These results support our primary finding of hypergyria in the frontal lobe in schizophrenic patients. Compared to the parietal lobe, hypergyria seems to affect the frontal lobe selectively and serves as a suitable neurodevelopmental, possibly even an endophenotypic marker.
Available from: Christian Gaser
- "Such structural effects on cortical folding might then relate to functional pathologies of connectivity [White and Hilgetag, 2011]. Also, recent findings suggest a genetic impact on (frontal) gyrification in families affected with schizophrenia [Falkai et al., 2007]. However, schizophrenia can manifest at different stages of brain development (late childhood, adolescence, or adulthood), and it also shows considerable heterogeneity of clinical phenotype, disease course, as well as genetic load in different patients. "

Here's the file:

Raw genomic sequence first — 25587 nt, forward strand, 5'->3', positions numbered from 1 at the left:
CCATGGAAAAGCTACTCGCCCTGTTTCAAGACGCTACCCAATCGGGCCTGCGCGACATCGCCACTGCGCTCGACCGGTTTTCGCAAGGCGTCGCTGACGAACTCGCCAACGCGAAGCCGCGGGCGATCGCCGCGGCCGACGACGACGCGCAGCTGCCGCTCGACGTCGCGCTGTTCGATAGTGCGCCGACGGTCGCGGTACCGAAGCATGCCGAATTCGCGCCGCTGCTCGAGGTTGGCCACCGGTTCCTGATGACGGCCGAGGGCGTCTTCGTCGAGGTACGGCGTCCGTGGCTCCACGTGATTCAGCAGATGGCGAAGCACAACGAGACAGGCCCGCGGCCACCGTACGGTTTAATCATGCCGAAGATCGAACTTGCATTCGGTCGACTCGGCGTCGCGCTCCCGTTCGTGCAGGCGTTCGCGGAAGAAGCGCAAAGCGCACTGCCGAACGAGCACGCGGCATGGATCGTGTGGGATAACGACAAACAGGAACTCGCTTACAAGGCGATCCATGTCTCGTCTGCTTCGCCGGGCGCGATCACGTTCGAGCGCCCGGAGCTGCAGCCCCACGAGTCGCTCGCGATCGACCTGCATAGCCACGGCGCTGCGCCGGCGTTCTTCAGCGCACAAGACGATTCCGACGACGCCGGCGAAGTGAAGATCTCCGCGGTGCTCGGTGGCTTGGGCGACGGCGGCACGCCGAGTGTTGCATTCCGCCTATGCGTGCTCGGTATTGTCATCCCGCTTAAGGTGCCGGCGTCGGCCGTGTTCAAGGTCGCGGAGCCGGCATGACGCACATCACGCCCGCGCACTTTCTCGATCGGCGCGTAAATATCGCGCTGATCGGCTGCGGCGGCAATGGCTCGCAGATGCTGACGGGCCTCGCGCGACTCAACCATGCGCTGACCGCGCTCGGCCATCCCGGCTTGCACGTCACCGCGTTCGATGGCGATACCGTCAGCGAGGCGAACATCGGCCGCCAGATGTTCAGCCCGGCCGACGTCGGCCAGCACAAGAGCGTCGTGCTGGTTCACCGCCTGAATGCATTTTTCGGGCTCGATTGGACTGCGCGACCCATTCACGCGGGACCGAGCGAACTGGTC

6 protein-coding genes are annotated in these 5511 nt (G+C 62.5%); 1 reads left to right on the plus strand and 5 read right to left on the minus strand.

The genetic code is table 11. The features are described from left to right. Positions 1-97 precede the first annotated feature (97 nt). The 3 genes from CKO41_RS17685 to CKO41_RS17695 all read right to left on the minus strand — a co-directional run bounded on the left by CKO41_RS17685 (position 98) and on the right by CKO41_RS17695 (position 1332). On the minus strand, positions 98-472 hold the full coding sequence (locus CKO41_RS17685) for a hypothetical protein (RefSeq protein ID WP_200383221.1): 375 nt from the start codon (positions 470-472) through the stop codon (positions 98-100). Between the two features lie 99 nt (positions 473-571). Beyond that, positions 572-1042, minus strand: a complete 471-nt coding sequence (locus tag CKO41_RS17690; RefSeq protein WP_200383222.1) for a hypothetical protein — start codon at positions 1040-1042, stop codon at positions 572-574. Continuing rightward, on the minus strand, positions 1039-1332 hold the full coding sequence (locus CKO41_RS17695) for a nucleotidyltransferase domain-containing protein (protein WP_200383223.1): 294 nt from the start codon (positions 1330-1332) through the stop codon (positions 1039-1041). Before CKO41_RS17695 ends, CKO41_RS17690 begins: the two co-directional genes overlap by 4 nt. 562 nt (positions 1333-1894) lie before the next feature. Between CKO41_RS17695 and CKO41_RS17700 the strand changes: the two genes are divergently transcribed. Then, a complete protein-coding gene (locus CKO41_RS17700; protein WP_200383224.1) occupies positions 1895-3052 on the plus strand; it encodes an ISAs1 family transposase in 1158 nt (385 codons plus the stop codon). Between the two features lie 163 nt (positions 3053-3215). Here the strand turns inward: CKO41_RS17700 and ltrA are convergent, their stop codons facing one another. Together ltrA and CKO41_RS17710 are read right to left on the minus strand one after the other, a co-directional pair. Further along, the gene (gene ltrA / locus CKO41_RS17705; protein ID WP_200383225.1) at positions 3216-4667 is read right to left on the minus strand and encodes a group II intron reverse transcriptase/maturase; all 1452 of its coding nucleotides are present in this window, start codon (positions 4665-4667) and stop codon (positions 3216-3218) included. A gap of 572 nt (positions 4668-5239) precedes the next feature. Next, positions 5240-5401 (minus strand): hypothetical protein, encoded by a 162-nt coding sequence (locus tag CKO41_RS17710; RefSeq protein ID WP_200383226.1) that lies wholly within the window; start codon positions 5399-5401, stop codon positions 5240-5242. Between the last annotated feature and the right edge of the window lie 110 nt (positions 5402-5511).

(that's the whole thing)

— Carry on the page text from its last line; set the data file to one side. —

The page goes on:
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ABSTRACT: Schizophrenia is assumed to be a neurodevelopmental disorder, which might involve disturbed development of the cerebral cortex, especially in frontal and medial temporal areas. Based on a novel spherical harmonics approach to measuring complexity of cortical folding, we applied a measure based on fractal dimension (FD) to investigate the heterogeneity of regional cortical surface abnormalities across subgroups of schizophrenia defined by symptom profiles. A sample of 87 patients with DSM-IV schizophrenia was divided into three subgroups (based on symptom profiles) with predominantly negative (n = 31), disorganized (n = 23), and paranoid (n = 33) symptoms and each compared to 108 matched healthy controls. While global FD measures were reduced in the right hemisphere of the negative and paranoid subgroups, regional analysis revealed marked heterogeneity of regional FD alterations. The negative subgroup showed most prominent reductions in left anterior cingulate, superior frontal, frontopolar, as well as right superior frontal and superior parietal cortices. The disorganized subgroup showed reductions in bilateral ventrolateral/orbitofrontal cortices, and several increases in the left hemisphere, including inferior parietal, middle temporal, and midcingulate areas. The paranoid subgroup showed only few changes, including decreases in the right superior parietal and left fusiform region, and increase in the left posterior cingulate cortex. Our findings suggest regional heterogeneity of cortical folding complexity, which might be related to biological subgroups of schizophrenia with differing degrees of altered cortical developmental pathology. Hum Brain Mapp, 2013. © 2013 Wiley Periodicals, Inc.